Reinventing retail

The total acceptance of e-commerce and the access to both retailer’s websites and detailed product information via mobile devices have created an empowered and knowledgeable consumer that is driving great change in the way they interact with retailers.

This will certainly have a massive affect on the in-store experience to the extent that Conlumino research has found that technology is predicted to be used by 23.6 per cent of customers in shops by the end of 2014 (up from 3.9 per cent in 2011), which will generate sales of almost £1 billion (versus £49 million
in 2011).

Richard Goodall, group sales and marketing director at PCMS Group, says: “There is a new engagement model emerging between retailers and consumers, with different service level expectations and views on promotions. There is also a huge increase in the number of interactions taking place – at times when the customer wants them.”

He believes this will prompt a ‘huge’ investment in EFT solutions, especially with the emergence of electronic wallets, PayPal, Google Pay and Square, which are leading to retailers implementing more than one PoS solution. “Five years ago no retailer would have had more than one EFT solution but today you’ve fixed EPoS, tablets/smart-phones hosting transactional websites, and mobile PoS,” notes Goodall. He adds that the development of new options has led some US retailers to consider having no fixed PoS at all and Burberry has ordered 3,000 iPads for use in-store.

With iPads at a third of the cost of fixed tills Goodall says that for certain product categories the fixed PoS will be only part of the broad mix. It might well also be the case for self-service PoS units although Gopal Kutwaroo, senior marketing director for Europe at NCR, suggests that whereas the footprint of the devices can only go so small there is great potential to add value to self-service devices by making the customer experience more personal. Offers and promotions could be pushed to shoppers – determined by their personal details and their preferences based on transaction histories – which could be linked to retailers’ customer databases. He warns that such interactions will bring in the need for ‘filter management’, which will undoubtedly be a big issue in the future.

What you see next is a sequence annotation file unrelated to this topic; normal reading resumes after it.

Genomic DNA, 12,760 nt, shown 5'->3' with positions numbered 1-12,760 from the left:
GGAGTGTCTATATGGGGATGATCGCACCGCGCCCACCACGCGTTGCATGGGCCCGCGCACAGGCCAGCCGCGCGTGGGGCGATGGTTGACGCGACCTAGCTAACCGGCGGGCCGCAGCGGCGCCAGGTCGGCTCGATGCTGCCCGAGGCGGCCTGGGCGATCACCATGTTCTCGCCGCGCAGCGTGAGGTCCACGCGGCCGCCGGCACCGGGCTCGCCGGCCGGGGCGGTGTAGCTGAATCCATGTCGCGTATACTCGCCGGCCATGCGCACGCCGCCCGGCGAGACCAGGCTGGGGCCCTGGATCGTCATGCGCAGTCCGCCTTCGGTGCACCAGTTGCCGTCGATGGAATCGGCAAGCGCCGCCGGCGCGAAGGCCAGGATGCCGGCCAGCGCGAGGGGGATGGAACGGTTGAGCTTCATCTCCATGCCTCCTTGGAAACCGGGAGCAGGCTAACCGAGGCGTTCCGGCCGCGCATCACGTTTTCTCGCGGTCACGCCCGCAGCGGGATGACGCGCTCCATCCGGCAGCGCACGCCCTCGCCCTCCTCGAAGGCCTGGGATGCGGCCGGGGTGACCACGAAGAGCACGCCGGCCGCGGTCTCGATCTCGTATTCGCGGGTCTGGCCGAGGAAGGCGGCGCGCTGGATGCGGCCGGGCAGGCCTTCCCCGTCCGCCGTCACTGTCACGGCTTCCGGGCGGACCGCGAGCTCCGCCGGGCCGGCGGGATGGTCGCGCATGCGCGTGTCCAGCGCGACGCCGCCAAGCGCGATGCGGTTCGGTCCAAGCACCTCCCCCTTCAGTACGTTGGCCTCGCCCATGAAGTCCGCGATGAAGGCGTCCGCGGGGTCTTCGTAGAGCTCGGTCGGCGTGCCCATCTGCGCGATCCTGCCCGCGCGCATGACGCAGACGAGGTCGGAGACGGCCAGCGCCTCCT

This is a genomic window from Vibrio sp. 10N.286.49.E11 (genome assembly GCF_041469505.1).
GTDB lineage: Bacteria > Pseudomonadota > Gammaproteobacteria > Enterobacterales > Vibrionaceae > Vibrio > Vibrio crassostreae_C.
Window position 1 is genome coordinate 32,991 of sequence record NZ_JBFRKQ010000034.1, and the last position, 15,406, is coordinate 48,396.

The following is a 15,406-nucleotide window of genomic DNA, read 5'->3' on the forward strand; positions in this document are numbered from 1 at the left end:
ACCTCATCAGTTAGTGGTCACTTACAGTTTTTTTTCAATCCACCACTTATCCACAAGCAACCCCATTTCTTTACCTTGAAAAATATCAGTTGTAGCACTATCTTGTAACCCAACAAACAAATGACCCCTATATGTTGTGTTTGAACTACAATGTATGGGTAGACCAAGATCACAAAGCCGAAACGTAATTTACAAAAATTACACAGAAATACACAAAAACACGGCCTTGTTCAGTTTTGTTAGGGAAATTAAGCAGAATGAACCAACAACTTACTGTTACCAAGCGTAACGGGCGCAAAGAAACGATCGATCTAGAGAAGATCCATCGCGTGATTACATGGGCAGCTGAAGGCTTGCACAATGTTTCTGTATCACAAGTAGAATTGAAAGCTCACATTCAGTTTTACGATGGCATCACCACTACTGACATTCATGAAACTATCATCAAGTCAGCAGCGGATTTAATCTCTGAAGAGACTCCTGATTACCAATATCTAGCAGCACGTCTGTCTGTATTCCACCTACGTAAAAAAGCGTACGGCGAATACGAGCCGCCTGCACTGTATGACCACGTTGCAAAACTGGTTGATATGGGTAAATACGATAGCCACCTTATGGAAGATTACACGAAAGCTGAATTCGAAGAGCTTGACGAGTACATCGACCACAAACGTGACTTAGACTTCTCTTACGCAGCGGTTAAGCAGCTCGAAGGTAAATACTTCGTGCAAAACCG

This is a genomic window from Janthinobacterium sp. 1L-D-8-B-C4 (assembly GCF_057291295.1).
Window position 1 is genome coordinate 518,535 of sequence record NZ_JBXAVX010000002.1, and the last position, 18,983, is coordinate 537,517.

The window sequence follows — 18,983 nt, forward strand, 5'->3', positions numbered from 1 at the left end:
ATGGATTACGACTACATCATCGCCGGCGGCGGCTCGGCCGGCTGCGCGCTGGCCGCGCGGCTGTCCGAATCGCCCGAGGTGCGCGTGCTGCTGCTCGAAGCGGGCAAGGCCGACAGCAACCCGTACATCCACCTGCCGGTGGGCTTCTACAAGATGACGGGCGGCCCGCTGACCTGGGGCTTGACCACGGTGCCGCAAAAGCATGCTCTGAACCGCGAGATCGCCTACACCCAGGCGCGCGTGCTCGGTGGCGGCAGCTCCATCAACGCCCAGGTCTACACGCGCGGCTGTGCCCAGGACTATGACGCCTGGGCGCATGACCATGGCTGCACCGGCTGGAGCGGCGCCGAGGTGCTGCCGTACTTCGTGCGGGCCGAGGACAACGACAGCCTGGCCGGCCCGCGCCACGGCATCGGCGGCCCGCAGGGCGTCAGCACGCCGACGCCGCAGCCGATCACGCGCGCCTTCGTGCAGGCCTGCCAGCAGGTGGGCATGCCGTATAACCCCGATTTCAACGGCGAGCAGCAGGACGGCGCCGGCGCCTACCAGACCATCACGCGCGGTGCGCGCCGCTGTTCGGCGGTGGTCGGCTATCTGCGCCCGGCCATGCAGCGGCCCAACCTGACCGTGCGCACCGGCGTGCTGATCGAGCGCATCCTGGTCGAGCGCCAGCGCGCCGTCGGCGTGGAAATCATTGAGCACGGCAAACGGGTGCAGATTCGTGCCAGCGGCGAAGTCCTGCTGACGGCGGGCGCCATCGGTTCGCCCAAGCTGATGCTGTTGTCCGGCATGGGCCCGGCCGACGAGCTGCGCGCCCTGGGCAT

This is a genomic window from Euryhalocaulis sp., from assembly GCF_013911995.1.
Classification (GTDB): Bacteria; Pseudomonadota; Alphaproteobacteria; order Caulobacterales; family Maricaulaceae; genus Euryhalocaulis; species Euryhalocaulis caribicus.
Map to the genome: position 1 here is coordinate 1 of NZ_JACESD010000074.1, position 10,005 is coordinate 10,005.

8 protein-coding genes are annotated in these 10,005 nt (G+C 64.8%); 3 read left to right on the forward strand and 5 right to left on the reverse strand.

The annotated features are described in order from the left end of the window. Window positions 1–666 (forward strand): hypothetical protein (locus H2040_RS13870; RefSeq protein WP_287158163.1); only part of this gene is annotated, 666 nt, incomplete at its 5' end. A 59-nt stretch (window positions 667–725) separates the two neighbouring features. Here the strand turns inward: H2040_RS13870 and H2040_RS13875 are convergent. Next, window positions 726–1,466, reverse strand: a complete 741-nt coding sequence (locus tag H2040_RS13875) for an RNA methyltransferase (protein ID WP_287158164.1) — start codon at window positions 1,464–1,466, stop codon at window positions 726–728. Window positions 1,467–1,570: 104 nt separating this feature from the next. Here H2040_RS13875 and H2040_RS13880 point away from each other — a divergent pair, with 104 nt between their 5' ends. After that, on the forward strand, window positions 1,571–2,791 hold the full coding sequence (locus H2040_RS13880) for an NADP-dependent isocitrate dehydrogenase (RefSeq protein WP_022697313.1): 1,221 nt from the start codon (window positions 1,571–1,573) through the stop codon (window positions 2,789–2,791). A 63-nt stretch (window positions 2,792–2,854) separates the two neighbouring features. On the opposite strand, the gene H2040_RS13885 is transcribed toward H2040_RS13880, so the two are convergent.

Also recognising the growing power of personalisation in a promotional sense is Anke Puscher, director of business development in Europe for Valassis, who explains: “Retailers need to reinvent how they keep shoppers engaged through personalised offers based on behavioural characteristics. This enables retailers to provide the right offer at the right time and at the right place, thereby increasing customer loyalty.”

This will include the likes of digital coupons: “E-commerce is impacting on retailers by changing the way their customers access and redeem coupons and retailers need to adapt by ensuring for instance that coupons can be redeemed online as well as in store.” This linking of channels is one way to dramatically improve customer interactions but at present it is a great failing of retailers, with Goodall suggesting: “No retailers have cross-channel promotion capability.”

Alan Morris, co-founder and executive chairman of Retail Assist, agrees this is a problem: “If we are to provide a true omni-channel experience for customers then what is available for one channel to market must be available for all. Although I have seen solutions showcased, which will bring previously exclusive on-line facilities to the store environment, I have yet to see such technology deployed in a live store environment.”

For Sarah Kellett, associate director at Fujitsu, this highlights how retailers “will have to make sure they re-organise the behind the scenes [infrastructure] in order to make interactions seamless [across channels]”. She adds: “You can have the technology and the [relevant] view of the customer but if you’ve not got the logistics and the infrastructure in place then the investments retailers make will not achieve their full potential.”